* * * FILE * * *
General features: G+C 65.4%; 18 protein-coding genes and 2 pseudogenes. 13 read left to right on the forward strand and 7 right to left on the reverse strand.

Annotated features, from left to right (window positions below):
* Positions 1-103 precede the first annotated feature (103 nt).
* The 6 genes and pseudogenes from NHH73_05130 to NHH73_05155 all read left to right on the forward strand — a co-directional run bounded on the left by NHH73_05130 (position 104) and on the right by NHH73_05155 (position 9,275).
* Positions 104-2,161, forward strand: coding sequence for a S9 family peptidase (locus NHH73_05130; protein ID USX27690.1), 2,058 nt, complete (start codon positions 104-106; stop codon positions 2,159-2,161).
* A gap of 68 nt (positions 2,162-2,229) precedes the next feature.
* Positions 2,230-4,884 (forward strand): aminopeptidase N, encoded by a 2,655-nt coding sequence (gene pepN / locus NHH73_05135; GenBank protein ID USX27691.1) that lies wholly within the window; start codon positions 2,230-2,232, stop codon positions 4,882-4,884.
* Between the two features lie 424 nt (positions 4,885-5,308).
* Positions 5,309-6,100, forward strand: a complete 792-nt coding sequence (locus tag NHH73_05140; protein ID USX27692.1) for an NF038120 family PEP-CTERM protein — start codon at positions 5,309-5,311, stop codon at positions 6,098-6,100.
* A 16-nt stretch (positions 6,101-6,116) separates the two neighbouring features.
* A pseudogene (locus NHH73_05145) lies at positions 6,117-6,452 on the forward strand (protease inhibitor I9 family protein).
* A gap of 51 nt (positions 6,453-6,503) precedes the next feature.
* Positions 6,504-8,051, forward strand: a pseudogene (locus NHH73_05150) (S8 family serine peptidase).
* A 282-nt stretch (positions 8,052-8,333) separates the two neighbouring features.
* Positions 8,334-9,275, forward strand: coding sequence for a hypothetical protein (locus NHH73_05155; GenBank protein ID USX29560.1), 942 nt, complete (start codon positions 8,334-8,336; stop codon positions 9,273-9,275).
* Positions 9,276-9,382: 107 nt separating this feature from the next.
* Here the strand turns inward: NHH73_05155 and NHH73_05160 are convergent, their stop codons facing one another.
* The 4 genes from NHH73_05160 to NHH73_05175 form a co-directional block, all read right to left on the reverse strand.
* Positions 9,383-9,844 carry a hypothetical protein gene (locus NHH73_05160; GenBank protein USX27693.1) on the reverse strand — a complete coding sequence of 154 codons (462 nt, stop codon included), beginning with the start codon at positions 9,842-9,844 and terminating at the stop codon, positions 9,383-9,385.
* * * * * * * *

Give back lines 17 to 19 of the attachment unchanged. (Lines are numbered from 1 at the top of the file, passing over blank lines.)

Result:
* Here the strand turns inward: NHH73_05155 and NHH73_05160 are convergent, their stop codons facing one another.
* The 4 genes from NHH73_05160 to NHH73_05175 form a co-directional block, all read right to left on the reverse strand.
* Positions 9,383-9,844 carry a hypothetical protein gene (locus NHH73_05160; GenBank protein USX27693.1) on the reverse strand — a complete coding sequence of 154 codons (462 nt, stop codon included), beginning with the start codon at positions 9,842-9,844 and terminating at the stop codon, positions 9,383-9,385.